I generally prefer freely available (in the sense of beer and speech) open source solutions that I can tinker with, but I recognize that sometimes a complete, well packaged and well supported solution is a win. I find it especially nice if I know it is really well packaged open source. As a friend says, “I do not do my own dentistry”
I came across LeftHand Networks http://lefthandnetworks.com/ last fall, and was excited that they were doing a sales presentation in Ottawa in March. What they offer is a virtualized SAN. You run a special virtual machine on each of you diskful physical machines, give them the bulk of your local disk space and these Virtual Storage Appliances (VSA) communicate together than present an iSCSI target. The contents of the disks are replicated (RAID’ed) between machines, so even if one machine goes down, then disk contents continue to be available.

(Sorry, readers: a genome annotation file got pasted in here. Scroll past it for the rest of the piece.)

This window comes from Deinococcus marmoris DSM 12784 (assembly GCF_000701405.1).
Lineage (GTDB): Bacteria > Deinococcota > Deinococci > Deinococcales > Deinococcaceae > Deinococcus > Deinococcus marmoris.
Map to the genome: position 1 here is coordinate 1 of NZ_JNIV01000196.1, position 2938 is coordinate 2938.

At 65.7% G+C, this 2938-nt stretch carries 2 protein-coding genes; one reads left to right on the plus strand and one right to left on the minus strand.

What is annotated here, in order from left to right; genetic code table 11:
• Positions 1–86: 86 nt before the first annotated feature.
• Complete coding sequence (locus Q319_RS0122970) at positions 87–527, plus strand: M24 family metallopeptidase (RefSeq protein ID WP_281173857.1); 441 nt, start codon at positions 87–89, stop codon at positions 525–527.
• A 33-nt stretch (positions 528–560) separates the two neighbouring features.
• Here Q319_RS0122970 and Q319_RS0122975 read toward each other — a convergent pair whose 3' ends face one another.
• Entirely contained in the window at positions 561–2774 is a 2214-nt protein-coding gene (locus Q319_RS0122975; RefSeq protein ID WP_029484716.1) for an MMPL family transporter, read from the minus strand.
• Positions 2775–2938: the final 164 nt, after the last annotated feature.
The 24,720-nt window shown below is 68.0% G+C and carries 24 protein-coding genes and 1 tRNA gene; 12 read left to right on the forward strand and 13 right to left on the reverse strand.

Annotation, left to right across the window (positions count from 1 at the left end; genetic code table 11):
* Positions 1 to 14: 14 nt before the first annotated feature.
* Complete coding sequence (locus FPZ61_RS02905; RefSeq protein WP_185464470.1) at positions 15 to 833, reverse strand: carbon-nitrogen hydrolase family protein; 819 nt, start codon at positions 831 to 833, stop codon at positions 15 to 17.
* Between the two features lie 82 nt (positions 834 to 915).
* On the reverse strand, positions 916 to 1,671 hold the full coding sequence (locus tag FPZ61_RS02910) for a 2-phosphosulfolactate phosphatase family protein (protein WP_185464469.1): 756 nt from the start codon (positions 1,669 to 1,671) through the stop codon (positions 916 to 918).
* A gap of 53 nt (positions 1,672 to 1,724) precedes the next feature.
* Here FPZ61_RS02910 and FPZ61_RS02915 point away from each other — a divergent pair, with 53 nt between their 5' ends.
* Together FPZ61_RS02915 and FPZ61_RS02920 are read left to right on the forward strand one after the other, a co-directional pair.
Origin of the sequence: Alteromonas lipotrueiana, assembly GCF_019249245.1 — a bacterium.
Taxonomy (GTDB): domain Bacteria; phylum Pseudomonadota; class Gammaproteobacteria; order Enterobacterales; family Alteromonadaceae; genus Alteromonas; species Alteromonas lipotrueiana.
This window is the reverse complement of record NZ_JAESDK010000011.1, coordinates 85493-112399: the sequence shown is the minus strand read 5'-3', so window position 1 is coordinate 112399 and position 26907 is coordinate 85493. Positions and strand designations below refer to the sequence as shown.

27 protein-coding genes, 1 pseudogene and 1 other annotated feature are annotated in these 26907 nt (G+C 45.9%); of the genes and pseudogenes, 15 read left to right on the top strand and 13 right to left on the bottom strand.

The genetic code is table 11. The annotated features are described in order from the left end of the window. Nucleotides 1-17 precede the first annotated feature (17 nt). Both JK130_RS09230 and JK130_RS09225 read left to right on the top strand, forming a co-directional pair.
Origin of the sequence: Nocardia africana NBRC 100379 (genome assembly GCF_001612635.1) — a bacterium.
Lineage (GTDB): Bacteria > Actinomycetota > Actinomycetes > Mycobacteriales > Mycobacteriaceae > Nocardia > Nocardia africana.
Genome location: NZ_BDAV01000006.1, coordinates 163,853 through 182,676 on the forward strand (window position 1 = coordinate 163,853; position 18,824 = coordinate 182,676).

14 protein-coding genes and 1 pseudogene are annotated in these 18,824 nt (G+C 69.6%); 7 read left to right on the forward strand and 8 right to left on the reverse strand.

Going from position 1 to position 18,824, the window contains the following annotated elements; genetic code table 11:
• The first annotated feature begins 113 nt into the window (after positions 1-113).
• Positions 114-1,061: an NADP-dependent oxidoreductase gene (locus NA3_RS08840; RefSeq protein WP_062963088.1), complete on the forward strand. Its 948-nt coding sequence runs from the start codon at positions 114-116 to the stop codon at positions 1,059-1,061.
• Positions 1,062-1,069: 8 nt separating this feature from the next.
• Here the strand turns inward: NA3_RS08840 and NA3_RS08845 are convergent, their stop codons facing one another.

You then point your virtualization infrastructure at this iSCSI target and spin up more virtual machines as guests. This solves an annoyance about the various “live migration” or “vMotion” facilities: you need to have a SAN to make it possible, and the SAN is now a single point of failure, and can be really expensive.
LeftHand supports ESX(i) at present, but my guess is that you can run qemu-img on the vmdk files and boot the thing under XEN. It’s clearly a Linux system inside, and they might even have para-virtualization support in (2.6.26+ kernels have that available), so it might “just work” under XEN, even without HVM (VT/Pacifica).
You can download the appliance and run them, and then you tell two of them to join the same group, and they can replicate disks, and you get 30 days of demo license to do this… I’m at day 15, and it was time to find out what the solution will cost.
I got a quote: $5839CDN. Wow. You can buy physical SANs for that price. You can hire consultants to setup http://www.Openfiler.com for you for that price.
I think LeftHand/HP has missed the boat here. I expected to pay $500 to $900 per system and/or site. (I can see many licensing options here).